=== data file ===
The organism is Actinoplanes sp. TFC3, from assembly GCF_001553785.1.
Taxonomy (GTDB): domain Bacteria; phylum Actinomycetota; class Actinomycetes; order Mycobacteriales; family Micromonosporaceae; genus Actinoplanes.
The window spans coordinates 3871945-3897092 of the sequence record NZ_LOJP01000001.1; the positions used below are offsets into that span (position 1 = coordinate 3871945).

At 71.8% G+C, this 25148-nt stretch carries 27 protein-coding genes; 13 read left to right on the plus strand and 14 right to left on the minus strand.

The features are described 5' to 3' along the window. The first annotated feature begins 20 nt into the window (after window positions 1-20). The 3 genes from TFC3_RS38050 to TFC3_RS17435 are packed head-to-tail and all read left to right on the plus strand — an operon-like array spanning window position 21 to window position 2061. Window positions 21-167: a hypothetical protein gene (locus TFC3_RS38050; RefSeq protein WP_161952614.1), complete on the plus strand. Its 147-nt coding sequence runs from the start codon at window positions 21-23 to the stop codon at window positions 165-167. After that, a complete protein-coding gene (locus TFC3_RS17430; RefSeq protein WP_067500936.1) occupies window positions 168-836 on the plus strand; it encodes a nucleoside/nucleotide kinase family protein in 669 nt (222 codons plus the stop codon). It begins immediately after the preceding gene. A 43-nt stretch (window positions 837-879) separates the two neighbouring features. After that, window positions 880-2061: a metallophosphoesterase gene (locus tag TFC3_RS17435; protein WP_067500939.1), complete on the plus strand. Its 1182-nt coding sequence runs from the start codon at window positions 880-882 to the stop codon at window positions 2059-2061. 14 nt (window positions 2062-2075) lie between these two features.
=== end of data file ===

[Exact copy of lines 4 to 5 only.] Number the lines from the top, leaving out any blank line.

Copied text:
At 71.8% G+C, this 25148-nt stretch carries 27 protein-coding genes; 13 read left to right on the plus strand and 14 right to left on the minus strand.

The features are described 5' to 3' along the window. The first annotated feature begins 20 nt into the window (after window positions 1-20). The 3 genes from TFC3_RS38050 to TFC3_RS17435 are packed head-to-tail and all read left to right on the plus strand — an operon-like array spanning window position 21 to window position 2061. Window positions 21-167: a hypothetical protein gene (locus TFC3_RS38050; RefSeq protein WP_161952614.1), complete on the plus strand. Its 147-nt coding sequence runs from the start codon at window positions 21-23 to the stop codon at window positions 165-167. After that, a complete protein-coding gene (locus TFC3_RS17430; RefSeq protein WP_067500936.1) occupies window positions 168-836 on the plus strand; it encodes a nucleoside/nucleotide kinase family protein in 669 nt (222 codons plus the stop codon). It begins immediately after the preceding gene. A 43-nt stretch (window positions 837-879) separates the two neighbouring features. After that, window positions 880-2061: a metallophosphoesterase gene (locus tag TFC3_RS17435; protein WP_067500939.1), complete on the plus strand. Its 1182-nt coding sequence runs from the start codon at window positions 880-882 to the stop codon at window positions 2059-2061. 14 nt (window positions 2062-2075) lie between these two features.